Re: Garbage collection in C++

James Kanze <>
Wed, 19 Nov 2008 06:05:45 -0800 (PST)
On Nov 19, 3:32 am, Sam <> wrote:

James Kanze writes:

On Nov 18, 1:18 pm, Sam <> wrote:

James Kanze writes:

On Nov 18, 12:40 am, Sam <> wrote:

Garbage collection is as useful for C++ as a fifth leg
would be useful to a dog. A dog with five legs might
find some use for the extra one, but most of the time it
would just get in the way.

Another ridiculous analogy, which doesn't relate to anything.

Really? What exactly is so ridiculous about it.

Because it doesn't relate to anything.

It relates perfectly to an attempt to shoehorn a
garbage-collection based paradign into a language that's not
designed for it.

Except that it fits perfectly into the philosophy of the

                                         A dog isn't like a
program, and a fifth leg has nothing to do with garbage

Neither does garbage collection have anything to do with C++.

Obviously, you don't understand C++, in order to say that.

Really. Every one I've talked to who's used the Boehm
collector has found it useful.

You cannot extrapolate such a small sample to the world at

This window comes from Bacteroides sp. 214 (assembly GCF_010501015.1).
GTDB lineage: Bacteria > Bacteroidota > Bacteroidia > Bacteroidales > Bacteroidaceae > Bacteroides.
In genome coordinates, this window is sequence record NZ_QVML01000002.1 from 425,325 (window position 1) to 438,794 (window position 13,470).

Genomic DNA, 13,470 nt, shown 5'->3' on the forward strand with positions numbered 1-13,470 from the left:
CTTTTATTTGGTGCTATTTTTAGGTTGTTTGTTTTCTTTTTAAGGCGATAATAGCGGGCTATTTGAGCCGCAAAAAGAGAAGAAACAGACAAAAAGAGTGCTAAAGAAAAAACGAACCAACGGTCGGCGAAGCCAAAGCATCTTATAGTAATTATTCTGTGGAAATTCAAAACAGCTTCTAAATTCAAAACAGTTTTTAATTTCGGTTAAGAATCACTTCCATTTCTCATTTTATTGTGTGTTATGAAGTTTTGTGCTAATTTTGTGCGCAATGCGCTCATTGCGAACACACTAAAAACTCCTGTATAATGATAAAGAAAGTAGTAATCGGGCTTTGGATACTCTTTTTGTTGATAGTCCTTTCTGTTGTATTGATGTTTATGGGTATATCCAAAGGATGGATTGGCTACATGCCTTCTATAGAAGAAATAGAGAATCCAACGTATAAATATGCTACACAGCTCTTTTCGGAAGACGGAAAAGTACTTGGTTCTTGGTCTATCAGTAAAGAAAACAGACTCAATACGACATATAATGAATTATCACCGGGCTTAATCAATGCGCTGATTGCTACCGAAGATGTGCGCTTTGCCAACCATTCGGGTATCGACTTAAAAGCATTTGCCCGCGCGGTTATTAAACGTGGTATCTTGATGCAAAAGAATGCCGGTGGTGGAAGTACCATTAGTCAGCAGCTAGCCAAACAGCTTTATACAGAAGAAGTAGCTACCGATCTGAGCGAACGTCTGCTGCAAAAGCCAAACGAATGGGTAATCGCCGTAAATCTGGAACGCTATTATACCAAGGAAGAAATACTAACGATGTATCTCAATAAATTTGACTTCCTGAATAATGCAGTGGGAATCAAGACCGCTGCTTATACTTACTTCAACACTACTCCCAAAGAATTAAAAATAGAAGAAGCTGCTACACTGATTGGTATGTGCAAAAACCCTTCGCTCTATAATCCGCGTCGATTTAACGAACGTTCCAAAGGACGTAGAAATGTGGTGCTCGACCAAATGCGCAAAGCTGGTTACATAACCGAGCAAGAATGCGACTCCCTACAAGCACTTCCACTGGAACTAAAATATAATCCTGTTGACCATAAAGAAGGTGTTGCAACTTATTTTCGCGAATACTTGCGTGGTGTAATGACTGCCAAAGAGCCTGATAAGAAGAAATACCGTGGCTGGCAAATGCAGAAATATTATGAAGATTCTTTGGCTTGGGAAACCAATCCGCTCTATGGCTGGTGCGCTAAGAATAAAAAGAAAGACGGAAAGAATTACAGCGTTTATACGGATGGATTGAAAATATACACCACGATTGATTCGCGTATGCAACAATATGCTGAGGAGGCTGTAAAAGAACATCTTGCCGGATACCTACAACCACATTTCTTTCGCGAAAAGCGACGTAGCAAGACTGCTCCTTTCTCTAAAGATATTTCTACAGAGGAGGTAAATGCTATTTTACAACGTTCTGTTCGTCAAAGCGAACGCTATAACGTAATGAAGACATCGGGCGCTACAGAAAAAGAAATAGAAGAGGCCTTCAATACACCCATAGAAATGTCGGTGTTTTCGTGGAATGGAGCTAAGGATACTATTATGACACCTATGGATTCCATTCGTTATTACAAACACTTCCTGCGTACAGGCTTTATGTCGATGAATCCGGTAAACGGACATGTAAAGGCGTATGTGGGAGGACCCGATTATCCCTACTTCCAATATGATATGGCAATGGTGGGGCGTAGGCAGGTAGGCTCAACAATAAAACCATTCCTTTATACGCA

Do you have any other sample to work with. I'm not aware of any
other garbage collector.

Your sample of a small subset of inexperienced developers,

On the contrary, inexperienced developers generally don't
realize that C++ can have garbage collection. And an
inexperienced programmer will not be able to install the Boehm
collector on his machine.

who lack the ability to properly design a complicated C++

Except that they've properly designed any number of complicated
C++ applications.

is not a representaive sample of a majority of C++ developers
who know how to keep track of their objects, and know what
they're doing.

So what is your sample? Where are all these experienced
programmers who've used garbage collection in C++, and found it

* Forget about having a proper design. Just start allocating
globs, left and right, and rely on the garbage collector to
clean up after you. This is really a sign of a naive and
inexperienced developer.

Obviously, some one who doesn't know software engineering.

Proper software engineering, in C++, is inapposite of garbage

Not according to the experts. Those who know what they're

* There's nothing I like more than my application grinding to
a halt, while the garbage collector scans the heap for

Obvously, soe one who doesn't know how garbage collection
works today.

I see. The garbage collector identifies unreferneced objects
by magic, with zero cost of CPU time.

Nothing has zero cost. In many systems, the runtime cost of
garbage collection is inferior to that of manual memory

Wonders never cease.

Actual concrete measurements neither. But facts don't seem to
interest you very much.

A garbage collector is not a tokenizer and not a compiler.
Both of these tools do what cannot be done efficiently in
other ways.

And how is a garbage collector different.

Because you can always engineer a better implementation,
without the garbage collector, that's more memory efficient,